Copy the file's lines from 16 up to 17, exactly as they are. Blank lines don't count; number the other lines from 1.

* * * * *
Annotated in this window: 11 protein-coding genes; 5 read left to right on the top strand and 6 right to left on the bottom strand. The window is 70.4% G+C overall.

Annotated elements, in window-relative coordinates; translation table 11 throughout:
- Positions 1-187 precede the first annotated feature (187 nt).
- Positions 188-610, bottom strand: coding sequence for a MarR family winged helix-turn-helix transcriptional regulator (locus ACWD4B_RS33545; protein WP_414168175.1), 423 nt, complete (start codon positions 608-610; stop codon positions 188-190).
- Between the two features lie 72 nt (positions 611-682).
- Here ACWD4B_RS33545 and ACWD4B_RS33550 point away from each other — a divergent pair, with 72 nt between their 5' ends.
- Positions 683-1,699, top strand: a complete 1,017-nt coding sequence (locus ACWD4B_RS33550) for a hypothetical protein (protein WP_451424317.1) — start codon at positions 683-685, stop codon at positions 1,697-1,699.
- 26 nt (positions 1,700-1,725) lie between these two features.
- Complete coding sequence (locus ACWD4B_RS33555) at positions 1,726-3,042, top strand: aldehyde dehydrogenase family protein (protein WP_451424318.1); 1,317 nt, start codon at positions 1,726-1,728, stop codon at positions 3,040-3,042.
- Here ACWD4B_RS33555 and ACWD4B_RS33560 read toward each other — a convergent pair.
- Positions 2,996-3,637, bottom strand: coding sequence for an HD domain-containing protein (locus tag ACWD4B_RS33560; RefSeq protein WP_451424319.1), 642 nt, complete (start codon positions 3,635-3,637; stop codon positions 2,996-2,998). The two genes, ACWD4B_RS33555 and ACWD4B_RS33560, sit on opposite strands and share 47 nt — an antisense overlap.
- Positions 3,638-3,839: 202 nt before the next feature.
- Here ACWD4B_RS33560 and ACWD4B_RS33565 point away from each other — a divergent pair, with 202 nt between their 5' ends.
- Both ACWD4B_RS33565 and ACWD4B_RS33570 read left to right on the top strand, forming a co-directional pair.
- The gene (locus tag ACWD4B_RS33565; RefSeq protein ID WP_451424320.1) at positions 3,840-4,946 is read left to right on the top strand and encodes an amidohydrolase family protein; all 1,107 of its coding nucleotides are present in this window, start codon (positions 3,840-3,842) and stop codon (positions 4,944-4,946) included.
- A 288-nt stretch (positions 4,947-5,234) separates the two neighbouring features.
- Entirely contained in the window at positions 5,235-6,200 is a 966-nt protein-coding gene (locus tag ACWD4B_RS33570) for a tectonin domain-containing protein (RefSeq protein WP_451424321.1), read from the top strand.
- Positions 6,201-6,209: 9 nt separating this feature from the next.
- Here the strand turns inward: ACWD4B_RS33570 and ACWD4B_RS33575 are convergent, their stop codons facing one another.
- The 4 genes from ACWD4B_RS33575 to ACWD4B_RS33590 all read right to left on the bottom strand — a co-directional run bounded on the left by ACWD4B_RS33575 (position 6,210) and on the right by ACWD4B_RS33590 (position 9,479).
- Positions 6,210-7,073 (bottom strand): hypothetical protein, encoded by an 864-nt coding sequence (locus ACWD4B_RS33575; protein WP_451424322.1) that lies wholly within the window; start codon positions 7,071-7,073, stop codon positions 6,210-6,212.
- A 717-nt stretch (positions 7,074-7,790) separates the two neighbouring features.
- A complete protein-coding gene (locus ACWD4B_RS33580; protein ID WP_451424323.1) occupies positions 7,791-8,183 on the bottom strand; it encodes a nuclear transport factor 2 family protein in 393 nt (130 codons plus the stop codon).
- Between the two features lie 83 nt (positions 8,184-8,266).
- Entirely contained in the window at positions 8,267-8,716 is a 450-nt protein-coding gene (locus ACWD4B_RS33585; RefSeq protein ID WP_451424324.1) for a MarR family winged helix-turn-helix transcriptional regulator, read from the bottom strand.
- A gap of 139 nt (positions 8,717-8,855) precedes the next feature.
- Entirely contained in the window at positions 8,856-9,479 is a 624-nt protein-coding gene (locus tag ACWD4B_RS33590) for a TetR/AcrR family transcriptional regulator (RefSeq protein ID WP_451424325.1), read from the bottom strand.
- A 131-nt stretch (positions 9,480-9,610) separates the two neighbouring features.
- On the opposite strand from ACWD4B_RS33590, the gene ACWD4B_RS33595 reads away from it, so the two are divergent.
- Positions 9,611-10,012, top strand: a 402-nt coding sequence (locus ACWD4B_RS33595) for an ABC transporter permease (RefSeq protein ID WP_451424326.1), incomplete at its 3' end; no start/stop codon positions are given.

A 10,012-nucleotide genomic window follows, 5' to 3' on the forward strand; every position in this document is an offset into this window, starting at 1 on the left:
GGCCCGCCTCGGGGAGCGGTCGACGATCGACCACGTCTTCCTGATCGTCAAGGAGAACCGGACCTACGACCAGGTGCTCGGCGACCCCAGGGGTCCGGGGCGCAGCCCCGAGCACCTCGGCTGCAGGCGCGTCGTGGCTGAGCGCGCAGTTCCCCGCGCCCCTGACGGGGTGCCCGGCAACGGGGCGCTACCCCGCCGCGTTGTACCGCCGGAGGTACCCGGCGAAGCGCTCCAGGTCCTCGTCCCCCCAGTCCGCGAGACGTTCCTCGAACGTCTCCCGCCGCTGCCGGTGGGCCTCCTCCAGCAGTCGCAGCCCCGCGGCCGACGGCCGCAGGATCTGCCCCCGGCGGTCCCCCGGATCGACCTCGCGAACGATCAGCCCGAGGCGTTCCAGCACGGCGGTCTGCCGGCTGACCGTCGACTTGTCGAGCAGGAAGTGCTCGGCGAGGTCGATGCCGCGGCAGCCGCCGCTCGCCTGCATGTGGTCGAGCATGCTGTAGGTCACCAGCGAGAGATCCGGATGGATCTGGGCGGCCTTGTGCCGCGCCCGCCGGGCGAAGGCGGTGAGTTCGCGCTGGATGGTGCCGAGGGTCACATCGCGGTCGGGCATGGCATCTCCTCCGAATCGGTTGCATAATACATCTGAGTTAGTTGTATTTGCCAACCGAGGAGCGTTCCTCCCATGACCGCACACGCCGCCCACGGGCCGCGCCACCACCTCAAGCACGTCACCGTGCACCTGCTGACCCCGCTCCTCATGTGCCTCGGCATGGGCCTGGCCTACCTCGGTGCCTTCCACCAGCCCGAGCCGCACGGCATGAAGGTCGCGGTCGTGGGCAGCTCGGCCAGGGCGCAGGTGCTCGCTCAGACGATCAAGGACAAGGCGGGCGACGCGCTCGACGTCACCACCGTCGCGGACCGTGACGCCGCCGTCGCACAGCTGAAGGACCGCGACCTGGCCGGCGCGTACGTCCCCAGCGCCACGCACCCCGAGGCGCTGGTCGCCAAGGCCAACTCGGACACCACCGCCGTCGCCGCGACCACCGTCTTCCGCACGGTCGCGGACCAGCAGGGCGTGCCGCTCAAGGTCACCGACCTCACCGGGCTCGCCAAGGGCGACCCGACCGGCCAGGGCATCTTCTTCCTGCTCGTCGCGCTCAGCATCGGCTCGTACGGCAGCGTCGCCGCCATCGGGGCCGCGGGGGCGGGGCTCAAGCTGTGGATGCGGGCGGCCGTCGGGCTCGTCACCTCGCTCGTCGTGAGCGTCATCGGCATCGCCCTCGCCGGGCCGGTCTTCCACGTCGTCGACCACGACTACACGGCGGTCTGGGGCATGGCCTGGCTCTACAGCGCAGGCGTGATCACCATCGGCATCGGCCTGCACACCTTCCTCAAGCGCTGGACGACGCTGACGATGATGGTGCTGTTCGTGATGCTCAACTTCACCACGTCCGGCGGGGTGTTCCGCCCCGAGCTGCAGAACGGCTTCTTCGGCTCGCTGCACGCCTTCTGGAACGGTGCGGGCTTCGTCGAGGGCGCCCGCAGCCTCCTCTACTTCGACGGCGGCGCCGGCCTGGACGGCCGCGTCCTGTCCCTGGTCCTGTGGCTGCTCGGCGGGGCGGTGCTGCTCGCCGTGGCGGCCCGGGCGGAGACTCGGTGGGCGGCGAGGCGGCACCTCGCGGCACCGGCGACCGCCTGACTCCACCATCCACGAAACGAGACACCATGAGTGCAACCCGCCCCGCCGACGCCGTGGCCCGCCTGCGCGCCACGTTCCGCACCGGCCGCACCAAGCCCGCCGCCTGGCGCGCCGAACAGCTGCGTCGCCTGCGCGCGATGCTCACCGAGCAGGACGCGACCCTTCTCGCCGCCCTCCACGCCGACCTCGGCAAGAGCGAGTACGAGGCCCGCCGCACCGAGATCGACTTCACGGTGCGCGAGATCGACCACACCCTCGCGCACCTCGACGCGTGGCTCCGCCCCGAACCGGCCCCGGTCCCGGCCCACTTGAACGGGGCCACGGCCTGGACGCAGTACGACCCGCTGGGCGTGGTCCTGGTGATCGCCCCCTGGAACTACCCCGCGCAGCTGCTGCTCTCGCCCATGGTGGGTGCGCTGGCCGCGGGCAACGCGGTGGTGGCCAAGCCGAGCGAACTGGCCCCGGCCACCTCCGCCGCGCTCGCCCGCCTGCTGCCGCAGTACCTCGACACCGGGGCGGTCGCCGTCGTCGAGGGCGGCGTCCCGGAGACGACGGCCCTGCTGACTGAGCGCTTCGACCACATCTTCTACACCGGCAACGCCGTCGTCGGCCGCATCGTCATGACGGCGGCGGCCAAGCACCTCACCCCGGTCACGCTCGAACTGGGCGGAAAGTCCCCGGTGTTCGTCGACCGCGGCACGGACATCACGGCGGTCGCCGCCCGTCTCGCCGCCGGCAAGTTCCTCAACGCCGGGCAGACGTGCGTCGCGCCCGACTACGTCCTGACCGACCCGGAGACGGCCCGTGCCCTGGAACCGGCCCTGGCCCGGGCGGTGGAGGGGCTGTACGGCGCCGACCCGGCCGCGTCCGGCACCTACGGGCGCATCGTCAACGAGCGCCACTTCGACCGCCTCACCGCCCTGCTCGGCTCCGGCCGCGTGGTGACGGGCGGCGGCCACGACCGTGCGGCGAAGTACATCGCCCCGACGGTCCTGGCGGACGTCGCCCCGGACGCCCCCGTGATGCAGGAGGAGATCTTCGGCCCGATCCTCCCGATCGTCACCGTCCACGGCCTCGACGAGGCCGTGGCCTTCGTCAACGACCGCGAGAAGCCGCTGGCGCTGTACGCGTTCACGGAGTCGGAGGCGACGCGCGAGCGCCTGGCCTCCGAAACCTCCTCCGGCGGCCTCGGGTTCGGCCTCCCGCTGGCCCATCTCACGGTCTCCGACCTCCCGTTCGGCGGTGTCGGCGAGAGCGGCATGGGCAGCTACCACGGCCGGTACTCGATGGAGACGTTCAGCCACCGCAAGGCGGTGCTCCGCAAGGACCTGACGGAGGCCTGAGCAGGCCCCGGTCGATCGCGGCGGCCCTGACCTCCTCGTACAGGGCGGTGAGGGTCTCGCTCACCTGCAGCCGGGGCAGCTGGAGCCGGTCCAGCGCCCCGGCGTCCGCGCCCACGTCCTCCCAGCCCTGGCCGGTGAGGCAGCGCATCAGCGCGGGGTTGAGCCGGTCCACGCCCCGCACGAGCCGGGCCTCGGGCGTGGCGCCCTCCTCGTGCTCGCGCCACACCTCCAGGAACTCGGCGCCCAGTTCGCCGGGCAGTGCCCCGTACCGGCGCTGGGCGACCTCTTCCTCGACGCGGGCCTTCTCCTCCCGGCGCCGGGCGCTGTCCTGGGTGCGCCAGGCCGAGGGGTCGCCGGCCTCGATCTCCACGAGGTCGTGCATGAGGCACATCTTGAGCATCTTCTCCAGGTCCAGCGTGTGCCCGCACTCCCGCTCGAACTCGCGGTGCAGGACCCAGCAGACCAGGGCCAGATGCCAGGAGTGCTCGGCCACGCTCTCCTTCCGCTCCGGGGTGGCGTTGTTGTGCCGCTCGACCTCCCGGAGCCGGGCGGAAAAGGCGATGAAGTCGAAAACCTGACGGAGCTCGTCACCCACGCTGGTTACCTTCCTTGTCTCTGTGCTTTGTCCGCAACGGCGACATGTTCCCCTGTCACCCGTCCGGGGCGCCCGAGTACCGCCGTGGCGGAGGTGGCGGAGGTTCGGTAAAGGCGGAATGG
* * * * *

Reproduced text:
- A 288-nt stretch (positions 4,947-5,234) separates the two neighbouring features.
- Entirely contained in the window at positions 5,235-6,200 is a 966-nt protein-coding gene (locus tag ACWD4B_RS33570) for a tectonin domain-containing protein (RefSeq protein WP_451424321.1), read from the top strand.